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Semenya loses appeal, but says: I refuse to let World Athletics drug me or stop me from being who I am

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This means that as it stands, Semenya will not be able to defend her Olympic title in Tokyo next year, but she is not giving up without a fight

Caster Semenya lifts the South African flag after winning the 800 metres at the 2017 IAAF World Championships. Picture: EPA

CASTER Semenya says she refuses “to let World Athletics drug me or stop me from being who I am” despite losing her latest appeal against new rules governing testosterone levels in females in the sport.

The two-time Olympic champion challenged a 2019 ruling by the Court of Arbitration for Sport (CAS) that went against her in the competition regulations saga for female athletes from the 400m distance to 1 500m.

Governing body World Athletics, in its previous guise as the International Association of Athletics Federations (IAAF), issued regulations for female athletes with differences in sexual development (DSD) that require such athletes with high testosterone levels to take medication to lower those levels if they want to participate in track events ranging from the 400m to 1 500m.

Semenya competes in all the main affected races – 400m, 800m and 1 500m – and the move by World Athletics was regarded by many as a plot to end the South African’s dominance in the 800m in particular.

The 29-year-old superstar won 800m Olympic gold in 2012 and 2016, and was also the world champion in 2009, 2011 and 2017.

She has insisted that she won’t take any medication, and while she waited for the outcome of her appeal, she announced that she will try to compete in the 200m sprint in the meantime.

But the law firm representing Semenya, Norton Rose Fulbright, announced on Tuesday that the Federal Supreme Court of Switzerland had refused to set aside the CAS ruling, and had upheld World Athletics’ controversial regulations.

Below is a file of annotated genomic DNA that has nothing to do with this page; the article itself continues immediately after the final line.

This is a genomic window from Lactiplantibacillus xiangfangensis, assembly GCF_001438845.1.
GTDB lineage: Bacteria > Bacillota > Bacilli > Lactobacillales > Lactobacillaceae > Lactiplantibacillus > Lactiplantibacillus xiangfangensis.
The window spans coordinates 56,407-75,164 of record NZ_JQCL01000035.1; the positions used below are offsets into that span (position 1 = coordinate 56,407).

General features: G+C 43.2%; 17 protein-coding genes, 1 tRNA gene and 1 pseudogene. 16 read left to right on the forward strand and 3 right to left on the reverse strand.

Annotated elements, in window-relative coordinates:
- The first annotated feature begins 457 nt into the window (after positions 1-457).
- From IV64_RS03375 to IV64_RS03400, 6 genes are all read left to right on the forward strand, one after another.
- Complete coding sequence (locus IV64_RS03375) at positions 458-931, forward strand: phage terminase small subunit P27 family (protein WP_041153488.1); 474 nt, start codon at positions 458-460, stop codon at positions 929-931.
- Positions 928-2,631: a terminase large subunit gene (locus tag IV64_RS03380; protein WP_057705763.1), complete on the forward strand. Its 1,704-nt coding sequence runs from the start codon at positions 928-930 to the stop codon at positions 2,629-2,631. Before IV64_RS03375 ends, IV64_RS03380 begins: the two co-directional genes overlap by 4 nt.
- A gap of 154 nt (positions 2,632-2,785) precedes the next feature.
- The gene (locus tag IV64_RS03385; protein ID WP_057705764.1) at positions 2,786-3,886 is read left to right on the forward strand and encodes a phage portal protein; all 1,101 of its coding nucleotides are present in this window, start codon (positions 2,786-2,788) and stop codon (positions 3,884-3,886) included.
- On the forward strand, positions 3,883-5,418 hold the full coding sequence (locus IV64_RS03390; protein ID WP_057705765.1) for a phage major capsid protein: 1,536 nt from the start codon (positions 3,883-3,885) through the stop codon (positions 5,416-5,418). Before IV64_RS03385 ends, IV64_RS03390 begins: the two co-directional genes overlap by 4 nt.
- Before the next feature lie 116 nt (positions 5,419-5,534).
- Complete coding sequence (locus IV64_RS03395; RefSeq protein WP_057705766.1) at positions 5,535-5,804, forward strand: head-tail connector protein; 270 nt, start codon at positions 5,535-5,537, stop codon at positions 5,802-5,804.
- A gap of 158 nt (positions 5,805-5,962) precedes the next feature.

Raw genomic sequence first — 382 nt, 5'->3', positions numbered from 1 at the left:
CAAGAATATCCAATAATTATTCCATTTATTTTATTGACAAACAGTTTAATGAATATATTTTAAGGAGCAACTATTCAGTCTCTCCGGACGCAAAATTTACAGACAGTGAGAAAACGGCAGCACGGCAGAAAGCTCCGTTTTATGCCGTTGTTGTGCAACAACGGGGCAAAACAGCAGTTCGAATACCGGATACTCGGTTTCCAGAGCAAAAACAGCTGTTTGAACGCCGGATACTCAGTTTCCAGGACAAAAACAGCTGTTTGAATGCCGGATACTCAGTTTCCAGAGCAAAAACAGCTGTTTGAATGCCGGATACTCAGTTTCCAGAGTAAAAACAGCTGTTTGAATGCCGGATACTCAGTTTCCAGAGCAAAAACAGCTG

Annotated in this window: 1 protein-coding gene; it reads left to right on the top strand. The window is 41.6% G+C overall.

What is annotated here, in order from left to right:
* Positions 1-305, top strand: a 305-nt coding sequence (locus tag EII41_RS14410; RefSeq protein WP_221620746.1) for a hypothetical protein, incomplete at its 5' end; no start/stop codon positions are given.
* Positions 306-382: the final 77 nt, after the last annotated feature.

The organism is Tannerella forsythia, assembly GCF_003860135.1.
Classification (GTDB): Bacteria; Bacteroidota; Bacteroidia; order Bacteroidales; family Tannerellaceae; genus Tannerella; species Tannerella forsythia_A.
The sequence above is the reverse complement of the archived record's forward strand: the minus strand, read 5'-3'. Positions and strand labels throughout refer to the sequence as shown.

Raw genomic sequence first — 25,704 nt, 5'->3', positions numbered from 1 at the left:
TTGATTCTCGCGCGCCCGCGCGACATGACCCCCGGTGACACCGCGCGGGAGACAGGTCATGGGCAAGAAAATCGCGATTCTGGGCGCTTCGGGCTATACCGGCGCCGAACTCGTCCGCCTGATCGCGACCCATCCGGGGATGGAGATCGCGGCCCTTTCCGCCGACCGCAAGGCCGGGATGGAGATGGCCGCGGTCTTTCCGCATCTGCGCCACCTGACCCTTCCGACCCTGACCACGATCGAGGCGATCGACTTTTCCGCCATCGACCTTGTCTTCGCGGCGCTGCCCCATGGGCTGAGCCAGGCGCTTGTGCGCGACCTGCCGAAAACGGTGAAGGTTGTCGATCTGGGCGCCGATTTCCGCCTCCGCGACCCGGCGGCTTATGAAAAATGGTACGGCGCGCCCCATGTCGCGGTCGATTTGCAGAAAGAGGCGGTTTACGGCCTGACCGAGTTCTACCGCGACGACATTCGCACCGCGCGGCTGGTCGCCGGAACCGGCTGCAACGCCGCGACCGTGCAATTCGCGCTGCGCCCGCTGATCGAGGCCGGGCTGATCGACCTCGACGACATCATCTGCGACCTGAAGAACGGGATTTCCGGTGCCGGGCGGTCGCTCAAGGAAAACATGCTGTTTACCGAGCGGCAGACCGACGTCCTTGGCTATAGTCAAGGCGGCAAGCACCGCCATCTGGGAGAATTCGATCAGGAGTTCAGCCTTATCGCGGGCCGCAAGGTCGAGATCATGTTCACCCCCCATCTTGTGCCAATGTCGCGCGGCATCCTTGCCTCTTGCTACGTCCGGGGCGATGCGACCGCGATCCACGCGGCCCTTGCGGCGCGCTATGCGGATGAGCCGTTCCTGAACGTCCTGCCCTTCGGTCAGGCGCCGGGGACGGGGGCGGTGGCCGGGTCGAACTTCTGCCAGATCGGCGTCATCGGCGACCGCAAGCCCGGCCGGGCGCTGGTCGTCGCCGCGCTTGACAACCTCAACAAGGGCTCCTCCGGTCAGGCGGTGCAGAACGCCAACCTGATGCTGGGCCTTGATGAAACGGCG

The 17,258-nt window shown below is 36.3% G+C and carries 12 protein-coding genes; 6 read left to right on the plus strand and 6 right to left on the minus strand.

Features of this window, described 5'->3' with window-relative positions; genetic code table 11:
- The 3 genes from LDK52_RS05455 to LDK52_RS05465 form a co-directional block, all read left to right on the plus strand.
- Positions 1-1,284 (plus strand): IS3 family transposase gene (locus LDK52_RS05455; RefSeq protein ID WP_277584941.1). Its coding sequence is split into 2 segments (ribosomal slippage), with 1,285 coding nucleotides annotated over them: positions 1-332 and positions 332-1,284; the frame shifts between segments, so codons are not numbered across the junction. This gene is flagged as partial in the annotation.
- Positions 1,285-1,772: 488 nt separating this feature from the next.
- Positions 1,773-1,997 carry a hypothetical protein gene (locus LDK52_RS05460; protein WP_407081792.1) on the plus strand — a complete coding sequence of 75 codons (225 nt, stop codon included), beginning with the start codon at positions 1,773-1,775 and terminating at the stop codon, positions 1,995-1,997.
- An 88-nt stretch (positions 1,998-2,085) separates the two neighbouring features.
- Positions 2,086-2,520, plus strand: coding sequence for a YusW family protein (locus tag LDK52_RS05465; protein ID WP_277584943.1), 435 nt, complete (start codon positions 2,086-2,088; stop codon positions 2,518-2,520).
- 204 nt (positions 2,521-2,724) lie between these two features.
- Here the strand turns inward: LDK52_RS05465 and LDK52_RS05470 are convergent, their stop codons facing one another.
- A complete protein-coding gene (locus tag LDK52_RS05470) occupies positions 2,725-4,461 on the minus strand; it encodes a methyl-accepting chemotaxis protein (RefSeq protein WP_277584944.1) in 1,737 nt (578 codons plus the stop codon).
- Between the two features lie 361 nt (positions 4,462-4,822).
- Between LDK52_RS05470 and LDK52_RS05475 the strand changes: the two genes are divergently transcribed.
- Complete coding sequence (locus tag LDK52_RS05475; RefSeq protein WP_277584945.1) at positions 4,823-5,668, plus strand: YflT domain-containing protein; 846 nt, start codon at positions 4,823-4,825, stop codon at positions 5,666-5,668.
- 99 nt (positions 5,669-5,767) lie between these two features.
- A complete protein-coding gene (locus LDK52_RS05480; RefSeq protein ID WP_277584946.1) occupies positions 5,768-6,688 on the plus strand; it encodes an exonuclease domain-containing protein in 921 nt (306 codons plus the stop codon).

“The Swiss Court dismissed the appeal despite finding that the World Athletics regulations seriously violate Caster’s physical integrity because the required hormonal drug intervention is not medically indicated, has negative health effects and is not based on the athlete’s free consent,” Norton Rose Fulbright said in a statement.

This means that as it stands, Semenya will not be able to defend her Olympic title in Tokyo next year, but she is not giving up without a fight.

“I am very disappointed by this ruling, but refuse to let World Athletics drug me or stop me from being who I am,” Semenya said.

“Excluding female athletes or endangering our health solely because of our natural abilities puts World Athletics on the wrong side of history.

“I will continue to fight for the human rights of female athletes, both on the track and off the track, until we can all run free the way we were born. I know what is right, and will do all I can to protect basic human rights, for young girls everywhere.”

The law firm added that Semenya was considering her options internationally and domestically, and noted that the World Medical Association (WMA) has called on physicians to “take no part in implementing the World Athletics regulations, and has demanded their immediate withdrawal”.

A partner in the law firm and Semenya’s advisor, Greg Nott, stated: “Nelson Mandela taught us that sport has the power to inspire and unite people. The World Athletics regulations upheld by the Swiss judgment do neither. This setback will not be the end of Caster’s story.

“She has an amazing team of advisers and lawyers behind her from countries around the world, including South Africa, Canada, Switzerland, the United Kingdom, India, the United States and the European Union.

“The international team is considering the judgment and the options to challenge the findings in European and domestic courts. We stand with Caster. We stand united, and united we are strong.”